Pegabovine: The Slush Pile
Show type: Edinburgh Fringe 2006
Michael works on the Slush Pile - a pile of unsolicited manuscripts
for unpublishable novels. A comedy for anyone who's ever had
their dreams crushed in front of their eyes, and wanted to do
something about that.
This really was just delightful. It should be plonked in the theatre rather than comedy section as a smashing short play with a top-class cast of young comic actors. The action takes place over a week in the Subterranean Reading Cellar of an eccentric publishing firm. The play includes a pairing of ingénues, sweetly dim and ditsy Josie (Abby Stobart) and a pint-sized Hugh Grant-a-like - but far less mannered and irritating - Michael (Matthew Henry Johnson. Then there's hissably strident alpha-female Isabel (Frances Moulds), practically a melodramatic villainess who redeems herself eventually.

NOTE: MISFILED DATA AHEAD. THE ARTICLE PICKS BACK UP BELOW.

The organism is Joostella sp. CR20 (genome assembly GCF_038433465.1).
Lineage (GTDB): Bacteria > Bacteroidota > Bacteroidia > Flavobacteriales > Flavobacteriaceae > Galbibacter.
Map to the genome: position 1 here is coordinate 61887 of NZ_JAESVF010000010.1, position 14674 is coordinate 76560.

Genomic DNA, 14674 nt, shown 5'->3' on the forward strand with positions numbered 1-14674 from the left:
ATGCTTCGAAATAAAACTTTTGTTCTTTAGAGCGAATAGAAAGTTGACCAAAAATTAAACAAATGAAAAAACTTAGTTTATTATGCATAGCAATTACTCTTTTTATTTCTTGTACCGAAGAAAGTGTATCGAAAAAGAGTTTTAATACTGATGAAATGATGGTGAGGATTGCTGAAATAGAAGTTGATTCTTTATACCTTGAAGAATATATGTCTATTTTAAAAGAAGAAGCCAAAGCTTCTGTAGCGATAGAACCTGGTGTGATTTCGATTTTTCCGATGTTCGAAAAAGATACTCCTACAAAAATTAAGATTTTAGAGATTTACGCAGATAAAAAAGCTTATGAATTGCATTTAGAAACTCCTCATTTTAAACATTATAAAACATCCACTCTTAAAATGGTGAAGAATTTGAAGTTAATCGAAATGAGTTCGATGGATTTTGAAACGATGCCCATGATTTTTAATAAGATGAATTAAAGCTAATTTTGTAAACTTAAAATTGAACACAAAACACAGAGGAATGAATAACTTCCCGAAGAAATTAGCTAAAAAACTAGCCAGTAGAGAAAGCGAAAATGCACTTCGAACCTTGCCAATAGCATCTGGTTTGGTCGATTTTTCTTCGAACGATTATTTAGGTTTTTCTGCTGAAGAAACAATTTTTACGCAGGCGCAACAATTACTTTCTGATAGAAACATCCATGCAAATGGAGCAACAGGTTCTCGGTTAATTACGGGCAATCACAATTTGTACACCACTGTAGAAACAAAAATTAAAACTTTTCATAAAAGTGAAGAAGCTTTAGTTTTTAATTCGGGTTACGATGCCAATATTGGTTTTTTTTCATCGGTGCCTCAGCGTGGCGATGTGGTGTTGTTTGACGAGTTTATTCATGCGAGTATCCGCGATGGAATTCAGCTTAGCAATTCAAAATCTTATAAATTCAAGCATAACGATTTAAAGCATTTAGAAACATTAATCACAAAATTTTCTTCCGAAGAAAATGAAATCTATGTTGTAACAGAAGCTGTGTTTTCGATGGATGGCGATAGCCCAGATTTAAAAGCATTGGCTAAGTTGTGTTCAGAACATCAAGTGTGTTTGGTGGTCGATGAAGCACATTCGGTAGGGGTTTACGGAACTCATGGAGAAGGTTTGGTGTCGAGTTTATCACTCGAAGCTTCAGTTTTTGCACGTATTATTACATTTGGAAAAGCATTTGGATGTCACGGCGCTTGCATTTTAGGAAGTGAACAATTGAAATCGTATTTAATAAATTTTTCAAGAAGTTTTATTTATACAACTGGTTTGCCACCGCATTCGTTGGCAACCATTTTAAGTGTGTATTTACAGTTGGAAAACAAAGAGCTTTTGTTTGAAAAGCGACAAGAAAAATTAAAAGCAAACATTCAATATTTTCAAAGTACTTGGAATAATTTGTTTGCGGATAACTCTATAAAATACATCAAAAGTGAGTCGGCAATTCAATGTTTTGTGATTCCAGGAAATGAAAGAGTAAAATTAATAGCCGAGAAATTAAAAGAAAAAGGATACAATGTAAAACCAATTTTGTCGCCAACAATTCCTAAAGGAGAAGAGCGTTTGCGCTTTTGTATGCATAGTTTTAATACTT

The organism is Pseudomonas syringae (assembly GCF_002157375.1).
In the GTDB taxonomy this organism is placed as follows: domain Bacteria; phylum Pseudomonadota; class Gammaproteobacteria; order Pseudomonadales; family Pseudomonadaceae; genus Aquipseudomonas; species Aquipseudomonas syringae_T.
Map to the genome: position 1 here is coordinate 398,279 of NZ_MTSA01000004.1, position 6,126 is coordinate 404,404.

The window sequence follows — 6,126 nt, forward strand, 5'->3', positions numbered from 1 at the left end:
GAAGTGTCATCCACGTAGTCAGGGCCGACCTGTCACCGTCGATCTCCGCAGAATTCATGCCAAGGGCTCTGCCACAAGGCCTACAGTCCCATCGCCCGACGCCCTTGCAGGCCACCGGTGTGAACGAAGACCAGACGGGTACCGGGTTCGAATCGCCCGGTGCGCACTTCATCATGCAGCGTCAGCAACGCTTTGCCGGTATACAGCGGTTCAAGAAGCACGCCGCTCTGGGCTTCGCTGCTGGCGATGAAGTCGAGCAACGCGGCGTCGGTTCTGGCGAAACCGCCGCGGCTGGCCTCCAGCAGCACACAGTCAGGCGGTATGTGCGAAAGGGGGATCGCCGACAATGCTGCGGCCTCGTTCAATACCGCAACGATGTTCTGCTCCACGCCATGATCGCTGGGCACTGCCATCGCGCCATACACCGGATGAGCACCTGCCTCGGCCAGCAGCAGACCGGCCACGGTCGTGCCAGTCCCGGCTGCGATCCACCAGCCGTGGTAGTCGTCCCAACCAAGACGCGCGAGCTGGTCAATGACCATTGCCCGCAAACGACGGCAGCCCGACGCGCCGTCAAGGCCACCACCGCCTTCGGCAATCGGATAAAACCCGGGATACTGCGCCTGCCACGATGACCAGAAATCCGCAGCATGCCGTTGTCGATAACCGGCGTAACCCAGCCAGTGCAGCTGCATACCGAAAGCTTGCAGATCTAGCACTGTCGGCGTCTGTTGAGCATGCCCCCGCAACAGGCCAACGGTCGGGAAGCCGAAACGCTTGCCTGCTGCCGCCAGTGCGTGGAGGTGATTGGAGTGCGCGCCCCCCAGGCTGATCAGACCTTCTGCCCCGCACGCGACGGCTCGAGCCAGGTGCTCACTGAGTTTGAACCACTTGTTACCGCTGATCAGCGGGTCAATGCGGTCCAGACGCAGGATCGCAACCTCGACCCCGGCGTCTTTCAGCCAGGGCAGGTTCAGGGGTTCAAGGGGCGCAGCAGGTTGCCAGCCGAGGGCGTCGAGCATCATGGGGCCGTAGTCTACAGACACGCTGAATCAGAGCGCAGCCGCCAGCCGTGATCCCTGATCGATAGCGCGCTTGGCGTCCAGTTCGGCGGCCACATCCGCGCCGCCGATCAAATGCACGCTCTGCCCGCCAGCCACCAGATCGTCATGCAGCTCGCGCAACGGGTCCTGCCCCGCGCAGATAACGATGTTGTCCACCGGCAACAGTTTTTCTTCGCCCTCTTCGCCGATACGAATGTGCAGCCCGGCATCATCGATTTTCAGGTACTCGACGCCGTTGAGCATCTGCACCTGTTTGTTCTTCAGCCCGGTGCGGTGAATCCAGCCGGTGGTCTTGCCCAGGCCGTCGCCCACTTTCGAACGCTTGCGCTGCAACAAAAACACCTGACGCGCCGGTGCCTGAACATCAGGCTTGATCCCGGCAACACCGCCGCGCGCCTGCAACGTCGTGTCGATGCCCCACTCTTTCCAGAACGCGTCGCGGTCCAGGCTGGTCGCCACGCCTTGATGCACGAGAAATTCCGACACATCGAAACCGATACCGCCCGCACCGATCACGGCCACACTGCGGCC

My first reaction was the acting style was a bit broad, stage-Agatha Christie, but it took about two seconds to get used to and Davis Wateracre gave a subtle and mature comic performance as the eccentric and repressed Kenneth which ought to have the RSC battering at his door, if that's what he would like.
With classic comic constructs of notes falling into the wrong hands, switched manuscripts, long undiscovered truths revealed, lovers parted and reunited and all good people reconciled at the end, its deliberately old-fashioned format had a clever, witty and charming script.
Flashbacks were enacted as the main scene is blacked out and the actors step into a cold spotlight, with sombre intonations deliberately undercut as the actors let their fingers do the walking to illustrate past tragedies.
It's enormous fun, surprisingly touching at times and didn't strike a bum note at any point. Theatrical equivalent of a nice cup of tea and a slice of cake just at the right point in the afternoon, a real pick-me-up.